Supported Artifacts Types
The following artifact types are supported:
- OCI layout directories
- Tarball archives, as created by docker save
The tool analyzes the provided software artifact and generates a vulnerability report. By default, the tool expects an image reference, such as:
If the artifact you want to analyze is an OCI directory or a tarball archive, you must use the --type flag.
Display vulnerabilities grouped by package
docker scout cves redis Analyzing image redis ✓ Pulled ✓ Image stored for indexing ✓ Indexed 144 packages ✗ Detected 19 vulnerable packages with a total of 56 vulnerabilities 0C 16H 4M 1L stdlib 1.18.2 pkg:firstname.lastname@example.org ✗ HIGH CVE-2022-30580 [Improper Control of Generation of Code ('Code Injection')] https://dso.docker.com/cve/CVE-2022-30580 Affected range : >=1.18.0 : <1.18.3 Fixed version : 1.18.3 CVSS Score : 7.8 CVSS Vector : CVSS:3.1/AV:L/AC:L/PR:L/UI:N/S:U/C:H/I:H/A:H ... ... The image contains 19 packages with one or more vulnerabilities for a total of 50 vulnerabilities LOW | 28 MEDIUM | 4 HIGH | 18 CRITICAL | 0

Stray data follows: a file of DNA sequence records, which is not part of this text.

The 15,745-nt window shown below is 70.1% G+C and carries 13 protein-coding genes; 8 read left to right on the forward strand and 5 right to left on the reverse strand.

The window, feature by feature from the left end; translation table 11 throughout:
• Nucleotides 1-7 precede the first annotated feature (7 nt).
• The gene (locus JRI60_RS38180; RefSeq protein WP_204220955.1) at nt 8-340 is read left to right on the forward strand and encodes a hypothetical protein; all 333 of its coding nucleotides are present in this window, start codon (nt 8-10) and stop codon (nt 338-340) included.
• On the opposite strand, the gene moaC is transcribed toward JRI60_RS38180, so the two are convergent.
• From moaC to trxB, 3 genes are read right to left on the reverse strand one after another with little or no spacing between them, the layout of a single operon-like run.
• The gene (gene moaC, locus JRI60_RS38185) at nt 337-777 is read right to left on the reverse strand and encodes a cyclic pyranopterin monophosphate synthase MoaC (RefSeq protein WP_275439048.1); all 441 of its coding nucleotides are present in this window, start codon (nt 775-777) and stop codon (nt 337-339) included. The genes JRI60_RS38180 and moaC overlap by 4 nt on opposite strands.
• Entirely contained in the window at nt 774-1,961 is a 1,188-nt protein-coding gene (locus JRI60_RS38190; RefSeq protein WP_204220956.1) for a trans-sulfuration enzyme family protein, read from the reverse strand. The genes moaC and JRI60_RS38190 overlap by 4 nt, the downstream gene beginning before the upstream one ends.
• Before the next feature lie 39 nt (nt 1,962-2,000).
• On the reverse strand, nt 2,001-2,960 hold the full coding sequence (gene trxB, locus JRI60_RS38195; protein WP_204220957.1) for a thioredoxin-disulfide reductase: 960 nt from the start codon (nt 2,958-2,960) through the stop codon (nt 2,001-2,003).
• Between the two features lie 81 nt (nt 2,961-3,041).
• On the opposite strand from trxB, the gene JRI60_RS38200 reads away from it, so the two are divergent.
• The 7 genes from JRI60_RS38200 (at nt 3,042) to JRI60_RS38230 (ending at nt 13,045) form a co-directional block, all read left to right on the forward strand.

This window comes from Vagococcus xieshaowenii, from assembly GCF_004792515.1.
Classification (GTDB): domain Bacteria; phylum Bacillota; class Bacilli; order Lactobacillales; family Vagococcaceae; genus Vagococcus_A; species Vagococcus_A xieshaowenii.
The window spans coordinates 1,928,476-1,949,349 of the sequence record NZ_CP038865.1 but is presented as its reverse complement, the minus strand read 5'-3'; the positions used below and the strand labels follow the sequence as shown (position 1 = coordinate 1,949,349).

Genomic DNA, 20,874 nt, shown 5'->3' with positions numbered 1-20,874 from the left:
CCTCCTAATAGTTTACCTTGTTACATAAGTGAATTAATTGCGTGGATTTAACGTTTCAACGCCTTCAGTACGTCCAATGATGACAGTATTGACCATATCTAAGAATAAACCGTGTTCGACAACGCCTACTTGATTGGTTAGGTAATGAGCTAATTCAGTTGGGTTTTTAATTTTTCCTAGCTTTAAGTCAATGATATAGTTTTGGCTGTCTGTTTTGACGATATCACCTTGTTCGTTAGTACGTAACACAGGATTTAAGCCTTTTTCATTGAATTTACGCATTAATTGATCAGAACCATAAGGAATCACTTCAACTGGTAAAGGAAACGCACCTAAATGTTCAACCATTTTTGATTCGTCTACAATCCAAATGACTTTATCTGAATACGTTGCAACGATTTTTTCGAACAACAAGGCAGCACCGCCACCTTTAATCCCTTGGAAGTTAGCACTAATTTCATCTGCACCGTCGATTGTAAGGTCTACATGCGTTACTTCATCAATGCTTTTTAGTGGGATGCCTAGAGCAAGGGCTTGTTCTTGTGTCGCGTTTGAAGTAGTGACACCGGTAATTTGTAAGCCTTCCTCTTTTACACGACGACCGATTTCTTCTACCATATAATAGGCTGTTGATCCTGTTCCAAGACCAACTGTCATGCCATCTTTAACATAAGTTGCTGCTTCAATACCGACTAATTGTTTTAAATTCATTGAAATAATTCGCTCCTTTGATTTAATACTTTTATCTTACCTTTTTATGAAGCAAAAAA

Display vulnerabilities from a docker save tarball
$ docker save redis > redis.tar
docker scout cves --type archive redis.tar Analyzing archive redis.tar ✓ Archive read ✓ Image stored for indexing ✓ Indexed 144 packages ✗ Detected 19 vulnerable packages with a total of 56 vulnerabilities 0C 16H 4M 1L stdlib 1.18.2 pkg:email@example.com ✗ HIGH CVE-2022-30580 [Improper Control of Generation of Code ('Code Injection')] https://dso.docker.com/cve/CVE-2022-30580 Affected range : >=1.18.0 : <1.18.3 Fixed version : 1.18.3 CVSS Score : 7.8 CVSS Vector : CVSS:3.1/AV:L/AC:L/PR:L/UI:N/S:U/C:H/I:H/A:H .... ... The image contains 19 packages with one or more vulnerability for a total of 50 vulnerabilities LOW | 28 MEDIUM | 4 HIGH | 18 CRITICAL | 0